When Chelsea went 2-0 up against Liverpool at Stamford Bridge recently, the Chelsea fans began singing “We shall not be moved”. This shows a staggering lack of understanding of their league position. Could I point out to them that as they were at least 15 points clear at the top of the league at that point, even a resounding Liverpool win wouldn’t have been enough to move them.
Dave Wallace, via email


Dear WSC
I’m sure I must be the 1,000th person to point this out but you seem to have confused the Gadaymak in your “Owning Up” article in WSC 229. The photo of the gentleman holding one end of the Portsmouth FC scarf with Milan Mandaric is Alexandre Gadaymak, not Arcadi. Arcadi Gadaymak does own Beitar Jerusalem but has nothing to do with his son’s involvement at Pompey. At least that’s what Alexandre says. And who are we to disbelieve him? If it’s good enough for Milan, it’s good enough for me.
Simon Melville, via email


Dear WSC

How about getting FIFA to change the offside rule to allow the most advanced forward to be in an offside position for up to six seconds? The rule would otherwise be unchanged and the linesman would flag when the forward over-stayed his time or as soon as a second forward broke the line. I think this would transfer the initiative clearly to the forwards and produce more exciting play, but would also still avoid the “goal-mooching” that the original rule intended to stamp out. They can name this rule after me if they want...
Ged Naughton, via email


Dear WSC

Reading the article in WSC 229 about teletext reminded me of the link I have so often made between teletext and luck. I am one of those sad armchair supporters who always wears my team’s colours at home when we (Manchester United, I’m afraid) are on TV, has a lucky seat (but stands up when we are not winning) or makes other members of my family sit in a particular place till the end of the game if we score. The power of Ceefax was demonstrated only the other week by the fact that after watching Teletext on ITV for the whole of the first half of the Blackburn game we were 3-1 down. Changing channels to Ceefax when the fourth went in led to a comeback to 4-3, but then I had to switch channels again to ITV and Rio Ferdinand got sent off. Surely no coincidence.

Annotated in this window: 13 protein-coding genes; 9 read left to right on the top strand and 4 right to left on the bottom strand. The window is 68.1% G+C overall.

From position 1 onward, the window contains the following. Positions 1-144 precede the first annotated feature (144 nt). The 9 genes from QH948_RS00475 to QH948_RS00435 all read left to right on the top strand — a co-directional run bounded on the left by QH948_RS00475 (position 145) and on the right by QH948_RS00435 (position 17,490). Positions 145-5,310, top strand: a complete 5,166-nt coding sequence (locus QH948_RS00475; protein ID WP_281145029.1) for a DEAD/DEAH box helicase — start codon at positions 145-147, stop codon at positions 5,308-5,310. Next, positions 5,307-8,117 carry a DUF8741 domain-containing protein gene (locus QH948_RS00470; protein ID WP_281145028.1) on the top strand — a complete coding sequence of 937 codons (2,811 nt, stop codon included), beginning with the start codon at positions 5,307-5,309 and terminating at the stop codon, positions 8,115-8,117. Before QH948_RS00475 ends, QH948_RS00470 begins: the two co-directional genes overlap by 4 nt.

Graham Ayres, Walsall


Dear WSC

Drew Whitworth writes (Letters, WSC 229) in support of video evidence to prove if the ball has crossed the line in a goalscoring situation. I find it astonishing that anyone can support this. The game we love is being destroyed anyway without hastening its demise. Imagine the ball goes out for a throw-in. From the throw-in the ball does/does not cross the line, so bring on the video evidence. “Wait a minute – we gave the throw-in the wrong way! Now what!?” The point is that decisions go for and against every team – and this has worked for over a hundred years. The arguments for video evidence all relate to the financial implications. I couldn’t give a stuff and I am sure 99 per cent of all football fans could not. If my team attacks and the ball doesn’t cross the line but a goal is awarded and my team get promoted, I laugh and enjoy it. If the converse happens I go apoplectic, but eventually I get over it (and my team, Bristol City, have gone bust and suffered more than our share of relegations, so these sort of decisions do affect my team). It is part of the game – leave it alone, please.